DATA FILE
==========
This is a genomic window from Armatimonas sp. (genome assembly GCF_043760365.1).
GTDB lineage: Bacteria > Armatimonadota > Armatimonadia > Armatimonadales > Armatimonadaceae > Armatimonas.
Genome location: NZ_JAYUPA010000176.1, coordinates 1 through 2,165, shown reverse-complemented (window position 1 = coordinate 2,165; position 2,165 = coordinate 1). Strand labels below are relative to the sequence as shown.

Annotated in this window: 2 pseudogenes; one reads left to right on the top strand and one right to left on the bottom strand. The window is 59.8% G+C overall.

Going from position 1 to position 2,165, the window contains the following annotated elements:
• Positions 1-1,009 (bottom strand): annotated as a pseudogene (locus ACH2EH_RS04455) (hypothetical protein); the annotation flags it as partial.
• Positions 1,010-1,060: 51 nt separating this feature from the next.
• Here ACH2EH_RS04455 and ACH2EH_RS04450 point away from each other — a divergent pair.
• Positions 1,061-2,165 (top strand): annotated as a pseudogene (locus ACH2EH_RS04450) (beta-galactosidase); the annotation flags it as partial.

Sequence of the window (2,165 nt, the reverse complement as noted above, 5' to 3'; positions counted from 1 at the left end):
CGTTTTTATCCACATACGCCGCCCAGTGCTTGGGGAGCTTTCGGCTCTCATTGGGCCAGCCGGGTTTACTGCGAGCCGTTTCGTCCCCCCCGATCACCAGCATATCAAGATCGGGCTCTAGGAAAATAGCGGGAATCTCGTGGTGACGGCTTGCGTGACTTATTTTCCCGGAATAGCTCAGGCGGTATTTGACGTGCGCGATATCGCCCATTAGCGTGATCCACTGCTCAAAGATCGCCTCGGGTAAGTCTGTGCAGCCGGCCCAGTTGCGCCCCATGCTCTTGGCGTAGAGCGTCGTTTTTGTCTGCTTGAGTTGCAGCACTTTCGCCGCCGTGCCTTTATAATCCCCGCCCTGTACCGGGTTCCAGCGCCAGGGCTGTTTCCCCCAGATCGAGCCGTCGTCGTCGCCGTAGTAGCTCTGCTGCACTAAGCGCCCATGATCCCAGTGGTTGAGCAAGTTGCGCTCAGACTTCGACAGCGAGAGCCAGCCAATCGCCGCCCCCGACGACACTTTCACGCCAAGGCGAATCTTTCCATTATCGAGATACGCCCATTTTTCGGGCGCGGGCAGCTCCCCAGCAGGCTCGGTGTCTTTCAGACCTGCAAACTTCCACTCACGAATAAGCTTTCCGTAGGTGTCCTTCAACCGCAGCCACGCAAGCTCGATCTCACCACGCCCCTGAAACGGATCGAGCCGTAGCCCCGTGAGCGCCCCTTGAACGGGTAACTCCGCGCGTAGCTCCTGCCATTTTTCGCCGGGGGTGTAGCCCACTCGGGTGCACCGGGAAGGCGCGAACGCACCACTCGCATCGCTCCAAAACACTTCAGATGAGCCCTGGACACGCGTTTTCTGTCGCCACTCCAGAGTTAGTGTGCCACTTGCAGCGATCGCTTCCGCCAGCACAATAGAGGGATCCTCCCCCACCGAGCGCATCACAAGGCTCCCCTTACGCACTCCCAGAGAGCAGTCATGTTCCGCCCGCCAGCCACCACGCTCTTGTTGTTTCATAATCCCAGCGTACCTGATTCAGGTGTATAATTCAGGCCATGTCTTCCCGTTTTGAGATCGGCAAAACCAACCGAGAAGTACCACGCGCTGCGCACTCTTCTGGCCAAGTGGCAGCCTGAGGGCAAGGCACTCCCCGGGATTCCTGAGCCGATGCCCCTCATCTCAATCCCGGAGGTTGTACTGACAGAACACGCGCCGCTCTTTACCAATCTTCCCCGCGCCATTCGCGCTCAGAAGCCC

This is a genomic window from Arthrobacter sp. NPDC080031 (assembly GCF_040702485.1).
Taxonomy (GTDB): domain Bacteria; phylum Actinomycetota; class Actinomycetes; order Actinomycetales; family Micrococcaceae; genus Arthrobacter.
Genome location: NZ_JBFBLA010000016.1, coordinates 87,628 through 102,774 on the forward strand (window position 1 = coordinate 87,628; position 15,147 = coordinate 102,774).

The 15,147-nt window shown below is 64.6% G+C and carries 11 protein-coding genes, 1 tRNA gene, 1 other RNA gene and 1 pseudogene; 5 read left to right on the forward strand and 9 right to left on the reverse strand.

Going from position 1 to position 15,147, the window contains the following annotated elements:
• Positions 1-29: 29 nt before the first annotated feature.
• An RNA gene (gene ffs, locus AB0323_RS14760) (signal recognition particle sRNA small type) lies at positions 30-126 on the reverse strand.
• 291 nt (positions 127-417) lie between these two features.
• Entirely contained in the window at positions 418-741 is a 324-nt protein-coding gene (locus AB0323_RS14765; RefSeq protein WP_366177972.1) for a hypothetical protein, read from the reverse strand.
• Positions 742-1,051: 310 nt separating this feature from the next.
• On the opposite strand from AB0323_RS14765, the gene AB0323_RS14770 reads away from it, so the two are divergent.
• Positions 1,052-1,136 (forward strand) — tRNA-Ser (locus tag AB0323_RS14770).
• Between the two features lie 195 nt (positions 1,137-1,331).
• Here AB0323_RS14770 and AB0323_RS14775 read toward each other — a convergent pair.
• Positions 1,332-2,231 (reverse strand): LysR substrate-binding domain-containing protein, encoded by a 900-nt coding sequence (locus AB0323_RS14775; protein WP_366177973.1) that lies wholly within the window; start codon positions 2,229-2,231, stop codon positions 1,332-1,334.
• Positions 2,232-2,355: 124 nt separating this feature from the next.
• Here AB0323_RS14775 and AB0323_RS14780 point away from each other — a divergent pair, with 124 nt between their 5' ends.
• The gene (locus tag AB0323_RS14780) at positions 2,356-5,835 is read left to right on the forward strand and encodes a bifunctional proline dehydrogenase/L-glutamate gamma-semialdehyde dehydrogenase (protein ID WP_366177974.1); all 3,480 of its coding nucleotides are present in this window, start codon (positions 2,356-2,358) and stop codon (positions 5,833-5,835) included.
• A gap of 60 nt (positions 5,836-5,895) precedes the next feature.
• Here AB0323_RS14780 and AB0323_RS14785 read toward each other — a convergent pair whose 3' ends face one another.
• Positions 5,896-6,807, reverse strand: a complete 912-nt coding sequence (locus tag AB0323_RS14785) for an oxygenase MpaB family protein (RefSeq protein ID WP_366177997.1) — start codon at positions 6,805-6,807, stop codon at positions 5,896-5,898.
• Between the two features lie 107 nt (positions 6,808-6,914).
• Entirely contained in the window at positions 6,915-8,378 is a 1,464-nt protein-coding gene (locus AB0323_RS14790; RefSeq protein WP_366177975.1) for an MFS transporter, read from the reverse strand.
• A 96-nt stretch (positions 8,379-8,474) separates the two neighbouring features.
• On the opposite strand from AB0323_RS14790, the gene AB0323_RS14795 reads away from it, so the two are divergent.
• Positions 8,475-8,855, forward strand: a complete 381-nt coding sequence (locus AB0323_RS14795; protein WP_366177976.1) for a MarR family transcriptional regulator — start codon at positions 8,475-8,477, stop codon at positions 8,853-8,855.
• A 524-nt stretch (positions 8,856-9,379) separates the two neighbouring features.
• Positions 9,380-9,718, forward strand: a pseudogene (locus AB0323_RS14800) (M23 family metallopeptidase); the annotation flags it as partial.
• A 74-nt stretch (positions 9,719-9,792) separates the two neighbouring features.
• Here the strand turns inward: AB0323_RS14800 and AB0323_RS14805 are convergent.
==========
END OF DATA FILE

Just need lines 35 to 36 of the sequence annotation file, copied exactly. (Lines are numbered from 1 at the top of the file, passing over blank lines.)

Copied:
• A 96-nt stretch (positions 8,379-8,474) separates the two neighbouring features.
• On the opposite strand from AB0323_RS14790, the gene AB0323_RS14795 reads away from it, so the two are divergent.